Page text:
Being willing to support and welcome parent and family led representation on the quality of service offered is one way that agencies can open themselves to challenge, demonstrate willingness to be accountable to parents and families, and from this, learn and make changes. An initiative in New York, which introduced parent organisation and representation to the city welfare provision, provided a successful challenge to high rates of intervention and care. From pariahs to partners (Tobis, 2013) is an account of parent engagement in child protection and care. A reduction in the number of children in care and improvements in case work practice are attributed to the introduction of a system of paid, parent peer-to-peer advocacy which has been accepted and established within state and other agencies providing care and protection services. An Edinburgh parent-led initiative, PAR (Parent Advocacy and Rights), was formed in the wake of a group of parents hearing from David Tobis on a visit to Scotland in 2015. The group has been running for a year and has been invited to speak to practitioner forums and conferences, social work students, seminars, and to meet with other parent groups. It is hoped that a Scotland-wide, parent-led conference will be held in 2018 to promote and influence improvements in services.
  • Use of the internet and social media to listen to and engage with parents
    Widespread access to the internet has helped share information (and sometimes misinformation), and to promote self-help and peer-to-peer advice, advocacy and support. Parent-led organisations and campaigns are easily found online. However, as yet, there is little apparent attempt to respond to or engage with these new forms of citizen's organisations in an effort to improve practice or policy. These and other similar organisations are useful sources of information, and support contact with organised parent initiatives.

Examples of independent parent-led organisations and/or initiatives:

  • Families in Care is a self-help advocacy and representation group in Newcastle upon Tyne.
  • Families Need Fathers provides advice and support to fathers who are seeking contact with their children, or to enhance their role in their children's lives, including where child protection or child care processes are engaged.
  • Legal Action for Women hosts bi-weekly work meetings and puts women in touch with each other, opening the possibility of women exchanging experiences and advice. Women work with others but always keep the power of decision-making in their own hands in a process of collective self-help.
  • Mothers Apart from their Children. Members are mothers who are apart from their children as a result of, among other reasons, children having been fostered, taken into care, or adopted, or the mother is in prison.
  • Parents Advocacy and Rights is an Edinburgh-based parent-led group seeking to support parents in care, child protection, children's hearings and other situations where they have lost care of their children, or risk losing care. Many parents and their children feel that they are the last to be heard when social work, health or education get involved in their lives. They believe that parents and families need help to be heard and that social workers and others need help to listen and to make respectful relationships with parents, along the principle of 'no decisions about us without us'.
  • Safeguarding Survivor is a blog by a parent with extensive experience of child protection processes, including the removal of her sixth child at birth and her (successful) fight to be reunited with him. She has a very specific aim: 'The purpose of this Blog is to inform, support and advise all of those involved in the UK Child Protection Process from the unique perspective of a parent who has experienced, negotiated and survived'.

Implications for practice

Developing and changing practice in what has become the dominant purpose of contact between social workers and families today is necessarily an explorative activity, and one that requires an enquiring and learning approach. The following suggestions are made with this in mind. They are also not costly and can be put into place quite quickly. Practitioners and managers need to take responsibility for generating knowledge and improving practice, by developing their own reflective and critical practice and encouraging this in others.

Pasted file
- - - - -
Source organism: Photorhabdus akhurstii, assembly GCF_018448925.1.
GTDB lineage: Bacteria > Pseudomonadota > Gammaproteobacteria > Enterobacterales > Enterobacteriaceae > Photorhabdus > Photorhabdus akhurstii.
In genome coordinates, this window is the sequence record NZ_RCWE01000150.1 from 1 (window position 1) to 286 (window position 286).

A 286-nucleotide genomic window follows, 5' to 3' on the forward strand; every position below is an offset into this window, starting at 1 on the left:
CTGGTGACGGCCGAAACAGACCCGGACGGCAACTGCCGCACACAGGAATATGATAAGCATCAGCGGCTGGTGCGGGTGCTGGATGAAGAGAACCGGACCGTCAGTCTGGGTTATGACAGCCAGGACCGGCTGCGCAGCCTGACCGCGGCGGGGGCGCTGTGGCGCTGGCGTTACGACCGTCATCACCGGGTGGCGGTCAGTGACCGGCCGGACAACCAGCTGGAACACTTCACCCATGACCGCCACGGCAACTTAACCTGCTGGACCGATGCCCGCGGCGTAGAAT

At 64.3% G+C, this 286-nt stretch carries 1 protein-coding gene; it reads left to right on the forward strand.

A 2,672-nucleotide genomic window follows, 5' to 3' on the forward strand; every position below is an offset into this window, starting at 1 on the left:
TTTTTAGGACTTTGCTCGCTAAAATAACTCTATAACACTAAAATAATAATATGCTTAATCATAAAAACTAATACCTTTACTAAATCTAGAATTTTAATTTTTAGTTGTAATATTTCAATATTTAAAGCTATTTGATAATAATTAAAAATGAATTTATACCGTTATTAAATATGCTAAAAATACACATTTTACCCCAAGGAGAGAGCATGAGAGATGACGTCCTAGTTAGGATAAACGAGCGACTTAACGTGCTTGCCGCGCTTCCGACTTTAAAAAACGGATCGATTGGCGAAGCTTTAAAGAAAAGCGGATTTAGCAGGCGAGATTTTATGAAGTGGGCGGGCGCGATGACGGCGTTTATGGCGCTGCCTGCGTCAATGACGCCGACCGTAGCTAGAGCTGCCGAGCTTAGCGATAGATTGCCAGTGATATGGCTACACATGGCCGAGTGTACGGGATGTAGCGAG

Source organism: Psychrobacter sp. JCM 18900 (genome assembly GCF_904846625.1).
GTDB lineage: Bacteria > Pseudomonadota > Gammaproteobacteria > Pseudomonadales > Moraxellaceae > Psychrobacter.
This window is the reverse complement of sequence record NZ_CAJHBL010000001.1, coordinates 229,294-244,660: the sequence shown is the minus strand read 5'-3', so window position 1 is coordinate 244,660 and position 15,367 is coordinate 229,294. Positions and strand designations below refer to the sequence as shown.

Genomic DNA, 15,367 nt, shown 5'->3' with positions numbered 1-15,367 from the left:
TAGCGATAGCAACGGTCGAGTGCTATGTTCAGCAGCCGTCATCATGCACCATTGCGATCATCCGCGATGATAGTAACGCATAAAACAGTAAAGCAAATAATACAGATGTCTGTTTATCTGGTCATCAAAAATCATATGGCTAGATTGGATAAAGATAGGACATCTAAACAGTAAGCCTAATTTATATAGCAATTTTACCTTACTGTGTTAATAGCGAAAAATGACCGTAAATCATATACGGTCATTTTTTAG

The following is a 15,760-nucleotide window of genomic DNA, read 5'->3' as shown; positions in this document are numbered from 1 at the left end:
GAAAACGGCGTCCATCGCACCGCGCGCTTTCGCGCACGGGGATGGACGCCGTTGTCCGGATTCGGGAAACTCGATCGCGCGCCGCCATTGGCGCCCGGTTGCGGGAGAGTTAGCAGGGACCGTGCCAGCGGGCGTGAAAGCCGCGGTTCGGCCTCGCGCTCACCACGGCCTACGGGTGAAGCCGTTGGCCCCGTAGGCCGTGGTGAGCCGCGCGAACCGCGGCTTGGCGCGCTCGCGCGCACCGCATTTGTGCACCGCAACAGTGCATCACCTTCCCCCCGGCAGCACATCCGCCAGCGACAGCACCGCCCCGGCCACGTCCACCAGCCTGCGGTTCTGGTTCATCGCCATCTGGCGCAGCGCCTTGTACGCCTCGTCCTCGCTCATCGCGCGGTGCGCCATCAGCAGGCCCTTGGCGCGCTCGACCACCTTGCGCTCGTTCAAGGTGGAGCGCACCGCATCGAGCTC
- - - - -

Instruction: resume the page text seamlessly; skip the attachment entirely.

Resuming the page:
Individual practitioners

Actively seek feedback from parents about practice and the impact of practitioner involvement on them and their quality of life. How well or badly are communications received? Is the practitioner trusted to do what you they say they will? To be honest and sensitive? To put children's interests before their own or the agency's and to challenge practices that cause harm and distress? Use the messages from this in individual supervision and in developing changes and improvements in practice within teams.

Practice teams

Actively and routinely seek input and feedback from parents about local practice and service delivery. Make parents aware of how their views and experiences can be involved in improving the experience for themselves and for others. Consider what practices need to change or improve. Consider how wider policy change and professional development in the agency may be supported by what the team learns from working with parents.

Directors and lead managers

Encourage parents' comments and complaints. Actively collaborate with parents' organisations, academic and advocacy interests to ensure that there are effective and ethical methods for seeking parents' views and experiences, and acting on these in ensuring that agency policies and practice improve. Ensure that parents are made aware of ways of being heard and influencing change, and that staff training needs in this area are identified and met. Ensure that all complaints are fairly and independently dealt with and that learning from complaints is fed back across the whole agency.

Local authority elected members

Provide leadership and governance. Ask for reports of citizens' experiences of child protection and care services provided by the authority. Invite parent and community groups to present to committee meetings (this can be in private). Consider the development of 'parents' charters' or similar to ensure parents are aware of the standard of service they should experience and how their views and experiences can inform and influence service provision and practice more generally, and influence the kind of services that are funded.

References

Acknowledgements

This Insight was reviewed by Christine Jones (University of Strathclyde), Katie Ellis (University of Sheffield) and colleagues at Scottish Government. Comment was also given by Neil Macleod (Scottish Social Services Council). Comments represent the views of the reviewers and do not necessarily represent those of their organisations. Iriss would like to thank the reviewers for taking time to reflect and comment on this publication.


1 WithScotland, the national centre for child protection was closed in mid-2016 when government funding transferred to CELCIS.